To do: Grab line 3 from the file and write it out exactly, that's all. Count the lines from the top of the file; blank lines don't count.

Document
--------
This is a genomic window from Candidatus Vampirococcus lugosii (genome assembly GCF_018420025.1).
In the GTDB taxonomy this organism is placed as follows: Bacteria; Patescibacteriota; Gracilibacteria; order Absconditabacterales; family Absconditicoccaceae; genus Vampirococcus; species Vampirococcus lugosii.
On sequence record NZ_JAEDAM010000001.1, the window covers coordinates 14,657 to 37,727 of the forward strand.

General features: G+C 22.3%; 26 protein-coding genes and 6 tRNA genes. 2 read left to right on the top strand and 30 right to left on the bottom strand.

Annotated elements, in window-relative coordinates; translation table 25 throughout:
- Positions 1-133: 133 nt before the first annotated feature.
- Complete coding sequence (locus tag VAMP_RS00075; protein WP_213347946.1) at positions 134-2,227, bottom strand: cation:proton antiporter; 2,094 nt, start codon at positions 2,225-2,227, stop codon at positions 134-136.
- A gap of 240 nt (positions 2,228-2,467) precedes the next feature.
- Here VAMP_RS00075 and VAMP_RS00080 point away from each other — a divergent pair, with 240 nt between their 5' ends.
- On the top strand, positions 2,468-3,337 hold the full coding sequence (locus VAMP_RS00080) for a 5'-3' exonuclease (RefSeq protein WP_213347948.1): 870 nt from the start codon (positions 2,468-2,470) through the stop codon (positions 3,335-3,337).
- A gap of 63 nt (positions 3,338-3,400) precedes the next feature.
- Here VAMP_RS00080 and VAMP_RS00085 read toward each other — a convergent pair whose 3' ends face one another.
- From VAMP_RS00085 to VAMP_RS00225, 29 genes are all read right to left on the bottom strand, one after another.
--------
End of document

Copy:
On sequence record NZ_JAEDAM010000001.1, the window covers coordinates 14,657 to 37,727 of the forward strand.